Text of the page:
How To: Striper Trolling Tips for Open Water and Structure #145

Striper Trolling Tips for Open Water and Structure

I will say that trolling gets a bad rep by many as it’s often associated with heavy gear and sometimes considered a “low skill” technique. I disagree on both counts. The main reason why striper gear is so heavy is the need to get down deep in depths over 20 feet. If you are a set it and forget it type, you may need the heavier gear. But, if you’re willing to put a little extra effort in with these tips, you can fish any level in the water column, and often far more effectively with the old school methods.

The first step in developing your strategy is to fully understand the structure, or lack there of, that you’re trolling on.

  • Open Water: “Open Water” is a pretty generic term and represents at least 80 percent of trolling for stripers and to me, trolling in open water means any situation where you are targeting/searching for actual fish as opposed to working a specific structure in hopes of finding a fish that is drawn on it.
    • Although they don’t qualify as “structure” in the classic sense of hard structure such as rocks, reefs and the like, you should always be aware of any subtle structures in the general area that could hold stripers. The embedded Navionics data on your unit is a huge wingman here. Take a look and see if you find any goodies and make a mental note of where they are.
    • Often times, you can find a previously unnoticed drop off or other bottom contour. Maybe these aren’t huge, life altering discoveries, but every so often, they are big time diamonds in the rough. If all else is the same, add those “spots” to you reconnaissance.
  • Structure: Striped Bass are creatures of opportunity. Stripers, particularly big ones, will tend to hang out in areas that will hold a food chain or create some sort of disturbance where bait is easily ambushed. This means rips, rocks, boulders, mussel beds, shorelines and drop offs; these are all great places to target. The best part of fishing structure is that you need fewer signs to validate your choice to fish there. There is almost always a chance to find a striper in any of these habitats. The other thing I like about trolling in or around structure is that structure produces all season long; once you have discovered a piece of structure that “always” produces for you, you have a spot that you can head for without any reports that talk about a hot bite.
  • Trolling Tactics: 
    • Troll with the Current: This is the easiest way and will keep your lures at the desired depth. On the other hand, trolling uptide will create a water ski effect and raise your lures.
    • Lots of Turns: If you incorporate a series of turns into your trolling pattern, you can fish a pretty wide spectrum of the water column. The inside line on the turn will drop; the outside line on the turn will rise.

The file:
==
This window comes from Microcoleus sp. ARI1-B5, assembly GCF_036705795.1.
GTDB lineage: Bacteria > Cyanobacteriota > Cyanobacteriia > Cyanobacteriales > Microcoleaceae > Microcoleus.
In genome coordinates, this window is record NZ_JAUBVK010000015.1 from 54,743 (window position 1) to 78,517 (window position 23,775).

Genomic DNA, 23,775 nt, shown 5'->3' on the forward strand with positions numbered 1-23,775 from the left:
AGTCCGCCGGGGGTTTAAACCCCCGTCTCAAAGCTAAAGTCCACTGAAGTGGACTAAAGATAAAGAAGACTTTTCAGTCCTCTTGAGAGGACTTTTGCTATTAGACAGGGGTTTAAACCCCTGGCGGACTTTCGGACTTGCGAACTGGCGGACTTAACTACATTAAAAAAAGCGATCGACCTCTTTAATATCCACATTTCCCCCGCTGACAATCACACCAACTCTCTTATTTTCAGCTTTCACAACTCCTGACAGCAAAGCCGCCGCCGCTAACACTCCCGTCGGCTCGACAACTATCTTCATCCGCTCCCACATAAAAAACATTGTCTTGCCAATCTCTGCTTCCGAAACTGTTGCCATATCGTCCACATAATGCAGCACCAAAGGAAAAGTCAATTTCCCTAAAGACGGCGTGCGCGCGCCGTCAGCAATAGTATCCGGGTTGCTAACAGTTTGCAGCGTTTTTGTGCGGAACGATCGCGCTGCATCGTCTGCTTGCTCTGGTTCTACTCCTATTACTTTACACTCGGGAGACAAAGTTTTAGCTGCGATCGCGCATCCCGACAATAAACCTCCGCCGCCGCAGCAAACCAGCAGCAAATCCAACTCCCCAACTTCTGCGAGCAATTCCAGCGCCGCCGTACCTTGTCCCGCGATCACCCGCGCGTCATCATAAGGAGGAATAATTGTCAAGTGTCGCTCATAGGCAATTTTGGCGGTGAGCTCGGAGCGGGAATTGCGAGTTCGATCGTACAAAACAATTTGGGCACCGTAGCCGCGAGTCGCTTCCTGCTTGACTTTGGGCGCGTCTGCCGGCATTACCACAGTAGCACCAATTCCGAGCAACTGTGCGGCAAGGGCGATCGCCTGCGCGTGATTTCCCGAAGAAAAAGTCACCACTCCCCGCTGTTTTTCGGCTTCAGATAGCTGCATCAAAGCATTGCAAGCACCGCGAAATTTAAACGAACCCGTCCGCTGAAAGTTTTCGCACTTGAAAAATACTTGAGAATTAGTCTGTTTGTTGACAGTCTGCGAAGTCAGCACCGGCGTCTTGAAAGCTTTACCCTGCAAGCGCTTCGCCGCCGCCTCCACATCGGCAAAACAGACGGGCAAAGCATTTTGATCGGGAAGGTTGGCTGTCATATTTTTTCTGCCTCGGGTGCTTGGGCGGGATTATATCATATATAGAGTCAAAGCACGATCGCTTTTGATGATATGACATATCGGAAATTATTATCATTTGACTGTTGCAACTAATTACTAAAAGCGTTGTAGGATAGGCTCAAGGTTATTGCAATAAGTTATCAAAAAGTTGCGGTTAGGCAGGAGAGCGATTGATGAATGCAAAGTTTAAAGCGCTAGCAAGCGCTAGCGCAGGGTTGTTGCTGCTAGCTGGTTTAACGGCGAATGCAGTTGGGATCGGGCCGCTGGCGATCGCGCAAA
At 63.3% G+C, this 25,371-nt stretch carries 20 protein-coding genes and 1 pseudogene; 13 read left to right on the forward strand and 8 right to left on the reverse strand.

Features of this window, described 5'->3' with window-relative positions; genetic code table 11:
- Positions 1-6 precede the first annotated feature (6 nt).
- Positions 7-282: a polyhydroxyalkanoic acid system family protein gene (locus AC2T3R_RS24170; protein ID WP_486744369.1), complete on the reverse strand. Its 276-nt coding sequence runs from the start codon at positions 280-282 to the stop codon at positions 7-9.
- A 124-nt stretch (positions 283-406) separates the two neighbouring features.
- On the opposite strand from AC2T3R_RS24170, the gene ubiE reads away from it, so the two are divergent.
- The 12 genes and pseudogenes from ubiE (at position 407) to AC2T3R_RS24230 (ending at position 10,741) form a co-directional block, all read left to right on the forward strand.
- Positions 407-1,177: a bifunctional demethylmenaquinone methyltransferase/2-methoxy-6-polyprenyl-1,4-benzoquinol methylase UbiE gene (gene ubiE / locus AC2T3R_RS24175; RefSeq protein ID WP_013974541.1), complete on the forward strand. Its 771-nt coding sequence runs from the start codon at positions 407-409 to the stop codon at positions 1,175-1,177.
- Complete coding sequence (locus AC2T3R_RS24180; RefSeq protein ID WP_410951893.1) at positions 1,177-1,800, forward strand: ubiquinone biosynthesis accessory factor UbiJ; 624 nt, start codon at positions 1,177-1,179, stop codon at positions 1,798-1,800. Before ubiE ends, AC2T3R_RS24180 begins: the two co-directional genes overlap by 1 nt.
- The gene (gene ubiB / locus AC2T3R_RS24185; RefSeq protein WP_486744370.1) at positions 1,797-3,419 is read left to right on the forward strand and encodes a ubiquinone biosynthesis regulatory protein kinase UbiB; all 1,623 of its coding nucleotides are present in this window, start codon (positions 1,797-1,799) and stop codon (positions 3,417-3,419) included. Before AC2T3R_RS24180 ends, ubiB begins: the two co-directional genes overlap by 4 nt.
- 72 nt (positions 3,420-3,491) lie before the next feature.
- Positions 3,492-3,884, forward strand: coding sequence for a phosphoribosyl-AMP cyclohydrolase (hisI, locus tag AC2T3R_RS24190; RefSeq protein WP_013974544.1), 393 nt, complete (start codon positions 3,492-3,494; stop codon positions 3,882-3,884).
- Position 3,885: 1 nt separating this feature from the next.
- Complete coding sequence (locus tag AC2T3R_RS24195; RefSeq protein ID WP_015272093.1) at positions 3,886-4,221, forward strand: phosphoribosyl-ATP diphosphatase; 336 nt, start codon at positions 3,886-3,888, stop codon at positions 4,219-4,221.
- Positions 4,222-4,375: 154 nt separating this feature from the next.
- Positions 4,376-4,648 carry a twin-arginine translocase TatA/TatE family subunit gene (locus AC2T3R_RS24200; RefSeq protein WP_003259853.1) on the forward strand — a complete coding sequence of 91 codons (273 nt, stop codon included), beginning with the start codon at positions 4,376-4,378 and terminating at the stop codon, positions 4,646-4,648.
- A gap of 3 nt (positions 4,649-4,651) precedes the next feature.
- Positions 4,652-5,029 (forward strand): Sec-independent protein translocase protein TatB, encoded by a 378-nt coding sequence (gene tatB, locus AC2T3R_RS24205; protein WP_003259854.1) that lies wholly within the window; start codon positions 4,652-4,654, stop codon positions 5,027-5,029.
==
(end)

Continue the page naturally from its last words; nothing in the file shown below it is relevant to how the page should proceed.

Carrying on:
• Thin Braid, Faster Drop: The thick diameter and heavy weight of lead core result in a slow moving spool on the drop. This will greatly diminish the depth you’ll get to if you put the reel in free spool. I find that the 40lb braid comes off the spool 10x faster, allowing for a faster drop than the heavier yet slower moving lead-core off the reel.
    • Short Rods: The shorter the rod, the lower the angle of line is to the water. The lower the angle, the less line you have exposed to wind drag and the less time it will take the lure to drop when taking the boat out of gear.
    • Slow Trolling Speed: The slower you go, the deep your lures will drop. I deal striper trolling speed is as low as you can go, preferably under 3.5 kts through the water. Don’t worry about speed over ground while trolling with the tide.
    • Drop In and Out of Gear: As you see from my outfit above, I have accommodated for this technique, which I tend to utilize almost 100% of the time I troll for stripers. This technique puts together all the tactical tips 1 -6. When you put them all together, you can hit targets in up to 60’ with the light outfits we are recommending. Not only can you reach the fish, you have a lot more control and sensitivity. Also, as importantly, you have the enjoyment of a skilled technique with fun easy to use outfits. Here’s how the method works.
      1. Identify Target: If I see a juicy fish target or a piece of structure that I like on the fish finder, I will count to 5, then take the boat out of gear
      2. Wait: I will then count 10 seconds for every 10 feet of depth. More if I am trolling against the tide. The goal here, regardless of the amount of time (other factors include lure weight and wind check) is to get the lures to the depth of the target.
      3. Engage: Once you feel confident that you are in the zone, put the boat back in gear. This is often when you hook up,
      4. Tease: If the above method doesn’t work within 15 seconds, I repeat on a shorter account. This time I will put the reel in free spool simultaneously. Once engaged again. I will crank in 30’ of line to simulate a spooked fish.